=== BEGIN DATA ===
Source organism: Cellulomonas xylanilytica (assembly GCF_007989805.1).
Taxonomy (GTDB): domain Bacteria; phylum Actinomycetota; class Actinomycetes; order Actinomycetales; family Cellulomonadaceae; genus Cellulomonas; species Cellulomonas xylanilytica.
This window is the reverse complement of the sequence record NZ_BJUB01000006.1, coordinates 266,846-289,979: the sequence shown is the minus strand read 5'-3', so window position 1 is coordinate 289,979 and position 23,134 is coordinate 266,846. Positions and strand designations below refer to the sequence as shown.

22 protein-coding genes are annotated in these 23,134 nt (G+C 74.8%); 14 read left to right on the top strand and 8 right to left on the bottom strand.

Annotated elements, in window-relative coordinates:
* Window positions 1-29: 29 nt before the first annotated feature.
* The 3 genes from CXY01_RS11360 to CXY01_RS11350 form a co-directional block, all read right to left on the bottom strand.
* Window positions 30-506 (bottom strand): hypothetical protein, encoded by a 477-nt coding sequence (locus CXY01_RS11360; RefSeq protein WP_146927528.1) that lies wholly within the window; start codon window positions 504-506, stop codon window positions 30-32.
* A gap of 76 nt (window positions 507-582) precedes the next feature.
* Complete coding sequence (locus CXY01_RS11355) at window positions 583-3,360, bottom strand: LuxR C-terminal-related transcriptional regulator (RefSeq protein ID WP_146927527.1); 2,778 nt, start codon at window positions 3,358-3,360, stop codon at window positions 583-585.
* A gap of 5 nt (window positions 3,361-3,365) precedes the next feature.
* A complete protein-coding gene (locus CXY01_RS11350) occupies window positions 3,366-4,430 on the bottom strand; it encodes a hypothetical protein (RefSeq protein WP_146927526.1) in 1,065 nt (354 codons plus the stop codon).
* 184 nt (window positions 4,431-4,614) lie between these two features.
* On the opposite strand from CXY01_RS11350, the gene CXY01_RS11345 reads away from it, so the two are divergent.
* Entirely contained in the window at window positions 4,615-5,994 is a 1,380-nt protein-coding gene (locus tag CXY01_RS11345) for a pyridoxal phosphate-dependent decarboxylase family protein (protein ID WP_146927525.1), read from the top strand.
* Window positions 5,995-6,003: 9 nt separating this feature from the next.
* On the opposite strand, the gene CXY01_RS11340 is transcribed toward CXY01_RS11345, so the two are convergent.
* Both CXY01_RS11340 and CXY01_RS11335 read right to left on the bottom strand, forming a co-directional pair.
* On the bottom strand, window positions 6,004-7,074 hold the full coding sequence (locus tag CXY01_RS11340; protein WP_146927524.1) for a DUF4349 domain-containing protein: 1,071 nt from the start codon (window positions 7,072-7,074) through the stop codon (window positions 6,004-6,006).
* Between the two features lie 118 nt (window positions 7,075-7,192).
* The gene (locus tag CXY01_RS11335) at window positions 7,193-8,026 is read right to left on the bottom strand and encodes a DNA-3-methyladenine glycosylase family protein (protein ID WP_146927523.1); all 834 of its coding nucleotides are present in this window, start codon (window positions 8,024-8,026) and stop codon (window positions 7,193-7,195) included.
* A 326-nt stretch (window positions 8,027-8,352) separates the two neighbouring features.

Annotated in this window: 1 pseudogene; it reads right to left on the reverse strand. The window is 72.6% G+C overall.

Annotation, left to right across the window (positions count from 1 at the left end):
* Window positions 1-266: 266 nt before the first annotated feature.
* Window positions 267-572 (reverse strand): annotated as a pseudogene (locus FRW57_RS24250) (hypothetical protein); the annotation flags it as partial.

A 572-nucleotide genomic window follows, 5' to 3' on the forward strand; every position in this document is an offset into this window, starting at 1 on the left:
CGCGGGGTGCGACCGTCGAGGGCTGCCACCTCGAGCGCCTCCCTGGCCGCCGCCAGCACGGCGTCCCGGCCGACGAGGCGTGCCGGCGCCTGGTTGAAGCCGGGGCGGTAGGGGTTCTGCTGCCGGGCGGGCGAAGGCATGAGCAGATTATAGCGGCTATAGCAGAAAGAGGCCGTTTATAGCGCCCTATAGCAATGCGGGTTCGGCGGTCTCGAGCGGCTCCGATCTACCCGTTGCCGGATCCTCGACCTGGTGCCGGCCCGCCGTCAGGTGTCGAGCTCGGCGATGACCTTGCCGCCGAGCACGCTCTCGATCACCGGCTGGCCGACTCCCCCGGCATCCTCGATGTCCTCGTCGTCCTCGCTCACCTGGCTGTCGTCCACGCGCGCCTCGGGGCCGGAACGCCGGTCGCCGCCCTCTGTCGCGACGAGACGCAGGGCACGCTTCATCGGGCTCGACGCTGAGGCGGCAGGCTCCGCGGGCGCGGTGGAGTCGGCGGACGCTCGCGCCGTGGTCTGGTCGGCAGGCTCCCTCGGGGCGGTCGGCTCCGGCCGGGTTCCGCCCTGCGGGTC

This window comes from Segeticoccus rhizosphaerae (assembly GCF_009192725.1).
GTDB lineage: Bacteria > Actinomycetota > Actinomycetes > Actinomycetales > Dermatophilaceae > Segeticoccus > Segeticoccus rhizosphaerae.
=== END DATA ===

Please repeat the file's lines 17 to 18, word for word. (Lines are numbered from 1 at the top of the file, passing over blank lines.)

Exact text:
* On the opposite strand, the gene CXY01_RS11340 is transcribed toward CXY01_RS11345, so the two are convergent.
* Both CXY01_RS11340 and CXY01_RS11335 read right to left on the bottom strand, forming a co-directional pair.